Originally published in Texas on the Potomac blog on January 27, 2011.
House Republicans took advantage of their newfound majority status by hauling President Obama’s chief regulator to Capitol Hill to defend the administration’s actions.
Cass Sunstein, head of the Office of Information and Regulatory Affairs (ORIA), was on the hot seat at a hearing held by the Energy and Commerce Subcommittee on Oversight and Investigations — the first of a yearlong series of hearings designed to highlight the economic cost of Obama administration environmental and safety regulations.
Republicans said their hearing was in response to an executive order issued last week by President Obama — with an accompanying opinion article the president penned for the Wall Street Journal Op-Ed page — mandating a government review of some regulations and removal of those that hamper economic growth.
But the hearing soon devolved into a partisan fracas, with Republicans warning of the cost of regulations and Democrats generally praising regulatory action. Rep. Ed Markey, D-Mass., said Americans’ “lives are longer and safer and better” because of regulations.
Republicans were far more skeptical about government intervention.
“There has been an explosion of regulations and regulation issues in the first years of the Obama administration. Quite frankly, I haven’t seen that your organization has done anything to slow them down,” said Rep. Joe Barton, R-Ennis. “What gives us the confidence to think that this new executive order is going to be any different?”
Concerns expressed by Republicans included the effect of regulations on small businesses, the number of regulations relating to the health-care bill and regulations that allowed the EPA to seize control of Texas permitting last month because the state refused to implement new rules for carbon dioxide and green house gas emissions.
“Do you think this is helpful is helpful in creating a climate for job creation that Texas be singled out in this way?” asked Rep. Michael Burgess, R-Lewisville, in regards to the permitting issue in the state.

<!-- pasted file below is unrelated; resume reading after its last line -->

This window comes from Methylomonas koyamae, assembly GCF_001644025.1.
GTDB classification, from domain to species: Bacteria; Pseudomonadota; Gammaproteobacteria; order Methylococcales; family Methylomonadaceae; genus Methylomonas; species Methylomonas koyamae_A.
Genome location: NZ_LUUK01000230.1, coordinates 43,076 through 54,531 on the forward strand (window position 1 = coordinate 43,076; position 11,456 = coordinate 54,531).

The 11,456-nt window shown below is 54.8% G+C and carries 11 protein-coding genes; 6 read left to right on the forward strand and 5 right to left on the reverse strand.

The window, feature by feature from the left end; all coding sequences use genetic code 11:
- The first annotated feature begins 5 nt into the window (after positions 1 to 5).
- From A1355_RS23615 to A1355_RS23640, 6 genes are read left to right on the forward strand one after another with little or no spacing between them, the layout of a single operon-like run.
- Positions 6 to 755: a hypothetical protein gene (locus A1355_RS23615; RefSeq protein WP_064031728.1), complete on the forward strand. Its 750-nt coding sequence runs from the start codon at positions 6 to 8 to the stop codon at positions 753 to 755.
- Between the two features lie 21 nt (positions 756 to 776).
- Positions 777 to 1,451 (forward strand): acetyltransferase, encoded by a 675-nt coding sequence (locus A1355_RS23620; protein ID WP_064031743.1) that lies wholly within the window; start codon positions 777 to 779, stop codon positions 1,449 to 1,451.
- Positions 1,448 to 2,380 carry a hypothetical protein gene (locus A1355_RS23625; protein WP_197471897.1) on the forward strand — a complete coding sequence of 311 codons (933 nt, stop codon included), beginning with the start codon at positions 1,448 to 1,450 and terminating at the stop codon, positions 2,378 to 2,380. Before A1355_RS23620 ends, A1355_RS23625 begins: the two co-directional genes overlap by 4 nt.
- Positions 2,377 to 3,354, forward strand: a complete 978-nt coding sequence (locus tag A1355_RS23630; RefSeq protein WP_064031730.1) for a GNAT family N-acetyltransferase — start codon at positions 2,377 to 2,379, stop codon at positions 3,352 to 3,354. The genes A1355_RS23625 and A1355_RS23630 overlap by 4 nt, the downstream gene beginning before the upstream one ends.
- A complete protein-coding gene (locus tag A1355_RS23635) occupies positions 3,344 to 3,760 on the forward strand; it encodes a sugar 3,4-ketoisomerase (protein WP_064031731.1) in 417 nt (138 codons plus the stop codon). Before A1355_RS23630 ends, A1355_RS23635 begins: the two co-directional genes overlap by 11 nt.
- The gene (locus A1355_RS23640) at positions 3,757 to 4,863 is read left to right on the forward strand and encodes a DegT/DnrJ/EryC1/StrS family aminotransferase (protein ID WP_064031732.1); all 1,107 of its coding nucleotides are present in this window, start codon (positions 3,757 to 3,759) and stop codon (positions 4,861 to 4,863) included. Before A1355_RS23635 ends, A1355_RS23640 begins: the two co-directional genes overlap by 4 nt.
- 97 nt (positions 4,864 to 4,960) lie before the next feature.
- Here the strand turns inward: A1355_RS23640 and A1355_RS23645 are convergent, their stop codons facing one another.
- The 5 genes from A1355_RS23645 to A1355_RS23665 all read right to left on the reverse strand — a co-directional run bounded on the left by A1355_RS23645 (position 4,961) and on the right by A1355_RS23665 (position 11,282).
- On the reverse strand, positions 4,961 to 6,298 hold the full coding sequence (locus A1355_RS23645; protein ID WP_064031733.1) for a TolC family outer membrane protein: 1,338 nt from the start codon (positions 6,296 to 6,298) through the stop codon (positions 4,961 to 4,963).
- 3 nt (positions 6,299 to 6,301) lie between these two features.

While Sunstein conceded that no state should be singled out, he did state that 49 states complied with the EPA’s permitting rule and Texas did not.
“This was going to help people in Texas get permits. In order to go forward there had to be some permitting process and the court approved it,” said Sunstein.
Not all Texans raised concerns about the ORIA and the new executive order, though.
Rep. Gene Green, D-Houston, praised regulations relating to the new health-care reform law, stating that such rules would “make insurance better and less expensive” and “make the insurance marketplace more transparent.”
Throughout the meeting, Democrats continually expressed that idea that regulation was not a bad thing.
“This Groundhog Day recitation of how regulations will destroy the economy and jobs has already been shown to be flat out wrong,” said Markey.
According to Sunstein, the ORIA will review any regulations that raise concern dating back until 1920 if necessary.
“Everything is fair game. Needless to say, regulations that have been issued within the last weeks and months wouldn’t the first candidates for the retrospective review because they were reviewed very recently,” said Sunstein.
The retrospective review will cover all executive agencies including the EPA. Independent agencies like the FCC and the Federal Reserve are not included.
Sunstein also expressed hopes that the public would continue to help the ORIA identify regulations that don’t work or are overly burdensome.
“I think you can expect in the relatively near future one very important cabinet agency going out into the public and asking for ideas about retrospective analysis and what rules are causing trouble,” said Sunstein. “The public has a lot more information than we do about what rules are actually doing on the ground so we need their help.
“I agree with that,” said Rep. Cliff Stearns, the subcommittee chairman from Florida.
Finally, agreement on something.